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'It was just a total ghost town' | Uptown businesses hope to survive as companies push back return to office dates

Businesses both below and above ground in Uptown continue to hurt as companies change course due to the delta variant.

CHARLOTTE, N.C. — The rising number of COVID-19 cases and talks of more precautions are worrying some business owners. It's especially concerning to those who have largely been forgotten, physically out of plain sight below and above the streets of Uptown. 

Before the pandemic, office workers would line up down the hallway outside Johnny Burrito. 

"This has been the toughest time I've ever had in 23 years, I can tell ya that," said owner Johnny Bitter. 

His business has called the ground floor of Two Wells Fargo Center home for more than two decades. 

He survived the 2008 financial crisis, but the pandemic hit harder. 

"We have been limping along for a year and a half to try to get through this thing," he said. 

Some familiar faces are starting to trickle in. The lunchtime crowd is an actual crowd these days but it only lasts for a short window of time, far shorter than it used to before the world stopped in its tracks. 

"Without the office workers here, none of us are going to do very well," Bitter added. 

His burrito shop is pulling in about 50% of the customers it was before the pandemic hit, Bitter said. 

RELATED: Charlotte businesses and events take COVID-19 safety precautions into their own hands

It's promising, but then again, companies have started to push back their return-to-office dates because of the rising cases and rapid spread of the delta variant.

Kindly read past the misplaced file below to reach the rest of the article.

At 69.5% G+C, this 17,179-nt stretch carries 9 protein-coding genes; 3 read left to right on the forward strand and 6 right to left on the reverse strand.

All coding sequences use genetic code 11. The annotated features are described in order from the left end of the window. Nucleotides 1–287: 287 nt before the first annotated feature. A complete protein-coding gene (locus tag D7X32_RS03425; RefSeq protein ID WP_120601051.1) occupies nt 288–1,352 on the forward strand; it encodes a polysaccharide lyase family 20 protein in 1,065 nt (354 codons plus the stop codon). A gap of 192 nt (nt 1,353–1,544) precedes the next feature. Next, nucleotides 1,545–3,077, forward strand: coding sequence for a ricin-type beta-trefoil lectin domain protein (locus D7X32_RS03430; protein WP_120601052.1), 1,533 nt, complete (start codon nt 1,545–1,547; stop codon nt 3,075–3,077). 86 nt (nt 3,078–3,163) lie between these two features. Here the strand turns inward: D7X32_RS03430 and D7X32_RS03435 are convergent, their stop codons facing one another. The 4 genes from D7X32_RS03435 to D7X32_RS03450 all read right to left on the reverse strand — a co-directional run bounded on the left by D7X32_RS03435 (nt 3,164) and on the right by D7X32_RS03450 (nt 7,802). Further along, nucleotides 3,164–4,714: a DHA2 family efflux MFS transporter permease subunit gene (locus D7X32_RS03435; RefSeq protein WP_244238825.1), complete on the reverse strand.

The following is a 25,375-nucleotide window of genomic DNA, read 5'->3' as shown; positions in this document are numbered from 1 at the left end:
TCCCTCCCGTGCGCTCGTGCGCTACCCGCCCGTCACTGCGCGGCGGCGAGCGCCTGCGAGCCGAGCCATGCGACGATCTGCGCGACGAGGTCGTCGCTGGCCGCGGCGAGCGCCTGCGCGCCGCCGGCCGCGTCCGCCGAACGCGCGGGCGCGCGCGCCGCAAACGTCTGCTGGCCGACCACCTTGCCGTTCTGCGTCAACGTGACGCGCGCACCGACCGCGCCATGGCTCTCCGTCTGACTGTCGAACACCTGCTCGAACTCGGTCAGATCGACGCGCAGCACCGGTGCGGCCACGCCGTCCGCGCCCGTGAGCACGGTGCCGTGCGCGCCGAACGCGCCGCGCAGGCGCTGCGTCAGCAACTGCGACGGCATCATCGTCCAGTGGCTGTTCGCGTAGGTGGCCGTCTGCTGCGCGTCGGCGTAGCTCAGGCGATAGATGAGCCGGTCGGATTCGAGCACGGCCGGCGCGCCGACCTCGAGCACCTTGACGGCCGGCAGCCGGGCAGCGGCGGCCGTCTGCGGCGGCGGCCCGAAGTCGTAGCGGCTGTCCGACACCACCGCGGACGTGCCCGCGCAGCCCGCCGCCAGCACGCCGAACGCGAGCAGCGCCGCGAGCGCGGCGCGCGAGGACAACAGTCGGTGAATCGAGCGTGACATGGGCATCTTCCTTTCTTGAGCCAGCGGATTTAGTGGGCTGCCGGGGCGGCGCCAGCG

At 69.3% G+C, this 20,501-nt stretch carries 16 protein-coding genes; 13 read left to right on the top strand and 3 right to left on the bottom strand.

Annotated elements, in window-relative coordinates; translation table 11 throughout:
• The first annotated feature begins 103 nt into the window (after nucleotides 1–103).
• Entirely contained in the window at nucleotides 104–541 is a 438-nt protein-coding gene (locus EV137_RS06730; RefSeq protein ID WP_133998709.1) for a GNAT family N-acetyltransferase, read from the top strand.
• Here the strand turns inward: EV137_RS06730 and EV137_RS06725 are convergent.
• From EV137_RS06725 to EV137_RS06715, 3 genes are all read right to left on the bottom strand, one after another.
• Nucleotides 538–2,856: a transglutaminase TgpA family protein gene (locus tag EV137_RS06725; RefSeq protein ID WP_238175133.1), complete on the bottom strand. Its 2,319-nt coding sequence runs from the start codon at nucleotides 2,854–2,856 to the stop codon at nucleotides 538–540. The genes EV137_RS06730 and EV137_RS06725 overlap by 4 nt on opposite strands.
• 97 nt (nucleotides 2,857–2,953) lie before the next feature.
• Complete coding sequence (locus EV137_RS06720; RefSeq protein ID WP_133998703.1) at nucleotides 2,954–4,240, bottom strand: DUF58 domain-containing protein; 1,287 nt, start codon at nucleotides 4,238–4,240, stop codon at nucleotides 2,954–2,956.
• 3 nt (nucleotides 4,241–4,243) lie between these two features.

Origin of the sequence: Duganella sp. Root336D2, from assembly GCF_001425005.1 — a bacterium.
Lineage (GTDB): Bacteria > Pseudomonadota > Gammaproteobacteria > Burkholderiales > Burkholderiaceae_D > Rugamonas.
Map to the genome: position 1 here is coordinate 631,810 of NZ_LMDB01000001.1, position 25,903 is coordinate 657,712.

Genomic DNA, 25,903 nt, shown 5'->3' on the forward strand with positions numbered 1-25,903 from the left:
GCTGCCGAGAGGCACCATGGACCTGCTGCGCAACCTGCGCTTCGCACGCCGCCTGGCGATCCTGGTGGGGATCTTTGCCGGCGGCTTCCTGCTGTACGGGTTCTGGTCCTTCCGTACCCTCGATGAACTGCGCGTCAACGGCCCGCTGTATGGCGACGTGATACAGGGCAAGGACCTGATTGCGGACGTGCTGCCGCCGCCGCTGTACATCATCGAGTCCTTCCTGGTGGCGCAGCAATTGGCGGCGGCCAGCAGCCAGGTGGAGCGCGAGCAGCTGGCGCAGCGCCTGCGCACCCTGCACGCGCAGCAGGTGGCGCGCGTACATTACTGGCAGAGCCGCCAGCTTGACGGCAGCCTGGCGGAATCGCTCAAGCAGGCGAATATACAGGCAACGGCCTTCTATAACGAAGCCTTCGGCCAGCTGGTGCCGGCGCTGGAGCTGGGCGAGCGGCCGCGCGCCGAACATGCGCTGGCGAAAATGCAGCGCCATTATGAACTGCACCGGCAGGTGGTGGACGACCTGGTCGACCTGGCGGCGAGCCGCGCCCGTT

"Here we were just getting where we could kind of see maybe the end is here and near -- and now it's all going back the other way again," Bitter said. 

Down the hall, Kelly Mai is worried, too. 

"It's really hard," she said. 

She owns Halfpenny's Café where she serves breakfast, lunch sandwiches, coffee and ice cream. 

"It's getting a little bit better, but it's still hard," she said, becoming overwhelmed by emotions. 

She's passionate about her small business. It's been her dream to do something where she serves the community, conversates with regulars, and makes people happy. 

She's optimistic and hopeful, just like Bitter, but she knows what she can't handle. 

"I don't think I'm able to afford another pandemic like the past year," she said as she started to get choked up. 

For her, only 5% of her pre-COVID business is buying her food and drinks, she said. 

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Down the hall, business is only a third of what it was before the country shut down at Flower Plus. 

"There's months where it was just a total ghost town down here," owner Joel Houston said. "We've missed everyone uptown."

His business was thankful for call-in orders and deliveries out of Uptown, but cancelled events and weddings packed a punch for their company. 

All three small businesses notice more people trickling in, but business fluctuates more than it did before. 

They are three open businesses of only a few left operating in parts of the Overstreet Mall and College Street Shops. 

A lack of Uptown workers means the halls of the convenient mall filled with shops and eateries is empty. Dozens of businesses are closed with lights off and gates closing their entrances. 

The ones that have survived said they do it day by day and know things will get better eventually, but just wonder when. 

"I just keep my fingers crossed now," Mai said. 

Contact Hunter Sáenz at hsaenz@wcnc.com and follow him on FacebookTwitter and Instagram.

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